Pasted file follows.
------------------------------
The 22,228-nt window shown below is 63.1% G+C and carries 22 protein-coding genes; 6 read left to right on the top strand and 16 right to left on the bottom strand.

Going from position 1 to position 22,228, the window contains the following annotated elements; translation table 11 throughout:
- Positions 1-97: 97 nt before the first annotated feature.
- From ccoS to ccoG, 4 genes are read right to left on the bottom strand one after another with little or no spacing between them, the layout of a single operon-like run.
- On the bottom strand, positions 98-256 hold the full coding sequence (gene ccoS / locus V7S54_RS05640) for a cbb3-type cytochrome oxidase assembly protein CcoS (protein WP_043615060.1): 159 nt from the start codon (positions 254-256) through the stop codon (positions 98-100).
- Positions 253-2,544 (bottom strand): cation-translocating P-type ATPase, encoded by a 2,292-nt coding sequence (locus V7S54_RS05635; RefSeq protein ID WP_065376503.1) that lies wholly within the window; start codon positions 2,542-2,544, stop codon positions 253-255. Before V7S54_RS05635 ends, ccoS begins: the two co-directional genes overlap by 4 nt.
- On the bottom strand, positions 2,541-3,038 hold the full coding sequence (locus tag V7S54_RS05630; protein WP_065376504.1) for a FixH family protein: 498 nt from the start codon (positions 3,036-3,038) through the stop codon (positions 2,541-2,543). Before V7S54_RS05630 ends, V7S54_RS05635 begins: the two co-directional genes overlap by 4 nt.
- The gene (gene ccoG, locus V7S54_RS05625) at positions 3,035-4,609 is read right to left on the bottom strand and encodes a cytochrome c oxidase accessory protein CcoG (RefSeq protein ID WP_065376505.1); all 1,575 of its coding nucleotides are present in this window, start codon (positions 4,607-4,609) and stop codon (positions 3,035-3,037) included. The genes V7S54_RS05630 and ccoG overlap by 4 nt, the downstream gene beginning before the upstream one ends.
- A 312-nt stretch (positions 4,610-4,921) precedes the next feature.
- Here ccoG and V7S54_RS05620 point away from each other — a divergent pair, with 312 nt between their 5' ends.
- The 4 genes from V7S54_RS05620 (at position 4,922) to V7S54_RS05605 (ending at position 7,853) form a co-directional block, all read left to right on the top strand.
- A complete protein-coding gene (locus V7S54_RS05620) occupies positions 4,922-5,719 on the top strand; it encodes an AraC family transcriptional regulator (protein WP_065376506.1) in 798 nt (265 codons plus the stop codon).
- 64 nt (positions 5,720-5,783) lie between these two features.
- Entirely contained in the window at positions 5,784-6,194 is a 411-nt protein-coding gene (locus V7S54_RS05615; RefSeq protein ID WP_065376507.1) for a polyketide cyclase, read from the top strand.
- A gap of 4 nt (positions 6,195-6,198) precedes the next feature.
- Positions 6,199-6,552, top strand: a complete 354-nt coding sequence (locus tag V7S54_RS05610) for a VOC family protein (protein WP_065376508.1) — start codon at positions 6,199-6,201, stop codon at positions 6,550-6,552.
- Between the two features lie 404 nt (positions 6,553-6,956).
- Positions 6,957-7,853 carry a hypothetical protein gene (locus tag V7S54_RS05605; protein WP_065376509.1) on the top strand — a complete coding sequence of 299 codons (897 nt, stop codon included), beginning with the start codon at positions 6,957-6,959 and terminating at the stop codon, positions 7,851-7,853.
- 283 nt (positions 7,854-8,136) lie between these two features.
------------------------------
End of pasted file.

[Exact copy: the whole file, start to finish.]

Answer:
The 22,228-nt window shown below is 63.1% G+C and carries 22 protein-coding genes; 6 read left to right on the top strand and 16 right to left on the bottom strand.

Going from position 1 to position 22,228, the window contains the following annotated elements; translation table 11 throughout:
- Positions 1-97: 97 nt before the first annotated feature.
- From ccoS to ccoG, 4 genes are read right to left on the bottom strand one after another with little or no spacing between them, the layout of a single operon-like run.
- On the bottom strand, positions 98-256 hold the full coding sequence (gene ccoS / locus V7S54_RS05640) for a cbb3-type cytochrome oxidase assembly protein CcoS (protein WP_043615060.1): 159 nt from the start codon (positions 254-256) through the stop codon (positions 98-100).
- Positions 253-2,544 (bottom strand): cation-translocating P-type ATPase, encoded by a 2,292-nt coding sequence (locus V7S54_RS05635; RefSeq protein ID WP_065376503.1) that lies wholly within the window; start codon positions 2,542-2,544, stop codon positions 253-255. Before V7S54_RS05635 ends, ccoS begins: the two co-directional genes overlap by 4 nt.
- On the bottom strand, positions 2,541-3,038 hold the full coding sequence (locus tag V7S54_RS05630; protein WP_065376504.1) for a FixH family protein: 498 nt from the start codon (positions 3,036-3,038) through the stop codon (positions 2,541-2,543). Before V7S54_RS05630 ends, V7S54_RS05635 begins: the two co-directional genes overlap by 4 nt.
- The gene (gene ccoG, locus V7S54_RS05625) at positions 3,035-4,609 is read right to left on the bottom strand and encodes a cytochrome c oxidase accessory protein CcoG (RefSeq protein ID WP_065376505.1); all 1,575 of its coding nucleotides are present in this window, start codon (positions 4,607-4,609) and stop codon (positions 3,035-3,037) included. The genes V7S54_RS05630 and ccoG overlap by 4 nt, the downstream gene beginning before the upstream one ends.
- A 312-nt stretch (positions 4,610-4,921) precedes the next feature.
- Here ccoG and V7S54_RS05620 point away from each other — a divergent pair, with 312 nt between their 5' ends.
- The 4 genes from V7S54_RS05620 (at position 4,922) to V7S54_RS05605 (ending at position 7,853) form a co-directional block, all read left to right on the top strand.
- A complete protein-coding gene (locus V7S54_RS05620) occupies positions 4,922-5,719 on the top strand; it encodes an AraC family transcriptional regulator (protein WP_065376506.1) in 798 nt (265 codons plus the stop codon).
- 64 nt (positions 5,720-5,783) lie between these two features.
- Entirely contained in the window at positions 5,784-6,194 is a 411-nt protein-coding gene (locus V7S54_RS05615; RefSeq protein ID WP_065376507.1) for a polyketide cyclase, read from the top strand.
- A gap of 4 nt (positions 6,195-6,198) precedes the next feature.
- Positions 6,199-6,552, top strand: a complete 354-nt coding sequence (locus tag V7S54_RS05610) for a VOC family protein (protein WP_065376508.1) — start codon at positions 6,199-6,201, stop codon at positions 6,550-6,552.
- Between the two features lie 404 nt (positions 6,553-6,956).
- Positions 6,957-7,853 carry a hypothetical protein gene (locus tag V7S54_RS05605; protein WP_065376509.1) on the top strand — a complete coding sequence of 299 codons (897 nt, stop codon included), beginning with the start codon at positions 6,957-6,959 and terminating at the stop codon, positions 7,851-7,853.
- 283 nt (positions 7,854-8,136) lie between these two features.